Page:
Baton Rouge Bucket List: Visiting the USS Kidd and Veterans Museum

Baton Rouge Bucket List: Visiting the USS Kidd and Veterans Museum
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The USS Kidd is one of Baton Rouge’s most recognizable landmarks. The World War II destroyer has made the capital city its home since 1982, perched languidly on the Mississippi just across from the River Center in downtown Baton Rouge. It’s part of the USS Kidd Veterans Museum, a memorial and museum that details the history of the ship and local veterans.

Since last year the museum has been overseen by director Parks Stephenson. Stephenson’s history with the Kidd began when he dived on its sister ship the USS Johnston — one of the world’s deepest shipwrecks — and he has plenty of exciting plans in mind, many sourced from other leading museums around the world. An engaging exhibit about pirates, relating the story behind the crew’s self-appointed “Pirates of the Pacific” nickname, is his doing. 

“I don’t like the old traditional type of museum where you come in and read a placard and look at a thing,” he told The Advocate last year. “The number one job I see for my role here is to make this place more interactive. We’ve got to make Kidd relevant for the 21st century.”

The USS Kidd rest along the shore at its home at the Veterans Museum on the Mississippi River at on Sunday, May 8, 2022 in Baton Rouge, Louisiana.

Entry to the museum is gained through its main entrance on River Road. There are plenty of exhibits located both upstairs and downstairs, including the Kidd’s history, women in war and Louisiana veterans. While you’re at it, check out the World War II-era Curtiss P-40 fighter, painted in the colors of the famous Flying Tigers, located on the ground floor.

The Kidd itself is, as Stephenson says, “90% pure 1945” in its specifications. It’s one of the world’s most authentic warship tour experiences, an honor that sees visitors travel from all around the world to experience it. When first stepping aboard, being on something that you’ll usually only see while reading historical accounts or watching old and grainy footage is a little surreal.

The sense of exploring a part of history, in other words, is very real. See the spot where a kamikaze pilot hit off Okinawa in April 1945. Peek into the officer’s wardroom (a dining room for commissioned officers) that was turned into a surgery in times of need. Marvel at the ship’s fierce array of weaponry. Check out the radar room. On a light note, keep an eye out for the ice cream machine, which was stolen, likely from another ship by the Kidd’s sailors during the war.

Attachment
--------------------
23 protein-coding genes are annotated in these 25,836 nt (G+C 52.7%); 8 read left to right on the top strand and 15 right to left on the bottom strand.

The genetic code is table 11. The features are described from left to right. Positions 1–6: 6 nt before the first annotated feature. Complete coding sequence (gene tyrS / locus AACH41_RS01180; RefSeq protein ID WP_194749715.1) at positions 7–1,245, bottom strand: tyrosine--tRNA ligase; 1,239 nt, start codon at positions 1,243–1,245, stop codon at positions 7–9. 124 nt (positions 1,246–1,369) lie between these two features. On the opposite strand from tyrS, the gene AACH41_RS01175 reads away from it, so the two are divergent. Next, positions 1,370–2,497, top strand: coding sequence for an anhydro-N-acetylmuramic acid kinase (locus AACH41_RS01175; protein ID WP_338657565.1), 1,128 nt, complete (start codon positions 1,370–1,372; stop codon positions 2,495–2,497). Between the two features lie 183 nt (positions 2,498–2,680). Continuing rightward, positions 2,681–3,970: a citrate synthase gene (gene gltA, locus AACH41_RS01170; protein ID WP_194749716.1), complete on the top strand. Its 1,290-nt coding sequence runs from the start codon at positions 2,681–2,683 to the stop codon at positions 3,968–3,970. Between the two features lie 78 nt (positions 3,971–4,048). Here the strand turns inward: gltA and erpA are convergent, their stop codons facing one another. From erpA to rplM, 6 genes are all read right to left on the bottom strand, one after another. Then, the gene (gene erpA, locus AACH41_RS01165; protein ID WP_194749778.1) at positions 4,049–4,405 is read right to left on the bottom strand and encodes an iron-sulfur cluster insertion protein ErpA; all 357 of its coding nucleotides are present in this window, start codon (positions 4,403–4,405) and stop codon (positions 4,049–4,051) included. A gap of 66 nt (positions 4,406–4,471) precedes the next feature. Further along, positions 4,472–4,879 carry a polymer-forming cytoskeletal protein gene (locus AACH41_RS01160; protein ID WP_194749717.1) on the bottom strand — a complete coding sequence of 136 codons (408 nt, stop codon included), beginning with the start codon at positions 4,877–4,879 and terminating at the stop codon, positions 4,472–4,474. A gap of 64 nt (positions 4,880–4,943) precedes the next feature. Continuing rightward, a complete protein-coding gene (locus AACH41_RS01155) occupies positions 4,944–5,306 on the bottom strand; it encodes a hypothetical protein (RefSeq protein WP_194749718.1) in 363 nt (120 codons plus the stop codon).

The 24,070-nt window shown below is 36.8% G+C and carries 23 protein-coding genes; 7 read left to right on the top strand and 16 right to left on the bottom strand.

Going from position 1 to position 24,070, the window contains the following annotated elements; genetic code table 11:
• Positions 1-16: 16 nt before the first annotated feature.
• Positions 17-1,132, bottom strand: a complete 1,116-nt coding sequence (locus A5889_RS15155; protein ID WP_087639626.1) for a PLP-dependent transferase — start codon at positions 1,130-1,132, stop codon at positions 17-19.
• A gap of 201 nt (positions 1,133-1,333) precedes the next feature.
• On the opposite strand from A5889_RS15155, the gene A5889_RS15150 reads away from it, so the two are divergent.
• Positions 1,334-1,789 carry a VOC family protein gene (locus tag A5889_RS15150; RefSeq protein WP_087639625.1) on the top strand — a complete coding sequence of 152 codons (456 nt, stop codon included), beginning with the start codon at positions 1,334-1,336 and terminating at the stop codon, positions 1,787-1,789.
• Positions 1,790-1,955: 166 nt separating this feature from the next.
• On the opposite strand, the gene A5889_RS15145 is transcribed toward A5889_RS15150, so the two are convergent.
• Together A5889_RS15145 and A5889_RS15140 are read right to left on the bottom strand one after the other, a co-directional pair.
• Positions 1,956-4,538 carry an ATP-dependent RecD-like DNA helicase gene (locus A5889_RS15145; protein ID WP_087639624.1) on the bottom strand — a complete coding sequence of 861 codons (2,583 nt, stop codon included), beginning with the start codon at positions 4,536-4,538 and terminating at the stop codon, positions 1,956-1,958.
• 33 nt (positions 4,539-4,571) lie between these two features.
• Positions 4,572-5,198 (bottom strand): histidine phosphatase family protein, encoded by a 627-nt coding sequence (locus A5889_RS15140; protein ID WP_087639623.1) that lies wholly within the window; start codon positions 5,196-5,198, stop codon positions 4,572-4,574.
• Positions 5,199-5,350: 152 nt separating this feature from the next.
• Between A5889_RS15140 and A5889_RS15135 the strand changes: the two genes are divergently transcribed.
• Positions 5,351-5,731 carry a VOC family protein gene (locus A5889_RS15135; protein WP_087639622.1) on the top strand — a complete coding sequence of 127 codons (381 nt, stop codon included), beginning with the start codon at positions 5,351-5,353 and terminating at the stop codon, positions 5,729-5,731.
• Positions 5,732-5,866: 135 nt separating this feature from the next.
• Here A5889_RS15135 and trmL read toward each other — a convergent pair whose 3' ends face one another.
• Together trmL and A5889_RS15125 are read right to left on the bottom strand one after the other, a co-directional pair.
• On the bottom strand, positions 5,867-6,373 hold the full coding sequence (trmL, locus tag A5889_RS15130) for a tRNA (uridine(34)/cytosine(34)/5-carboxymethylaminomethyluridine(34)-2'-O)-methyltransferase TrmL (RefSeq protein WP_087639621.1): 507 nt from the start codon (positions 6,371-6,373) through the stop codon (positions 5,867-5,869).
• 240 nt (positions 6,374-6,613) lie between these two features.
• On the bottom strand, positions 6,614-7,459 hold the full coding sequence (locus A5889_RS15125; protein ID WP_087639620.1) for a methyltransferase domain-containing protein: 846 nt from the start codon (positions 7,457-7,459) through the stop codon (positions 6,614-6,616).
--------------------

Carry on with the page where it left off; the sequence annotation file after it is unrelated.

Want to spend a more time onboard? The ship also offers overnight camping for groups of adults and/or children, letting fans both young and old bunk down in the same spot that sailors did 80-odd years ago. 

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Fireworks light up the night sky behind the USS Kidd and over the Mississippi River in downtown Baton Rouge on the Fourth of July in 2021.

When it comes down to it, having the world’s sole remaining period-accurate World War II destroyer in our backyard really is something, isn’t it? 

What to know:

Tickets to the Kidd and the museum can be bought at the museum’s main entrance off River Road. Adults are $14, Military (with ID) $12, Senior citizens $12, and children $10.

Hours are 9:30 a.m. to 3:30 p.m. daily. Limited free parking is available on River Road outside the museum, while there’s also plenty of parking in the wider area.

Allow at least an hour to see the ship. Visitors can carry out their own self-guided tours at any point, though if you’d like to take a deep dive into the ship’s storied history, guided ones are recommended.

If you’re tall, make sure to watch your head. Many of the entryways are on the shorter side, while tripping hazards are in abundance too. It’ll give you a new appreciation for sailors who had to navigate the ship while being flung around by the wild Pacific Ocean.

Overnight camping is $35 per person for children and adults, while a minimum of 20 people are required to make a reservation. All participants must be at least 6 years old or over. Reservations can be made by calling (225) 342-1942 or requesting a date online.

Interested in learning more? The museum has a very active Facebook page and a terrific YouTube channel.


About Mary Weyand 11096 Articles
Mary founded Scoop Tour with an aim to bring relevant and unaltered news to the general public with a specific view point for each story catered by the team. She is a proficient journalist who holds a reputable portfolio with proficiency in content analysis and research. With ample knowledge about the Automobile industry, she also contributes her knowledge for the Automobile section of the website.

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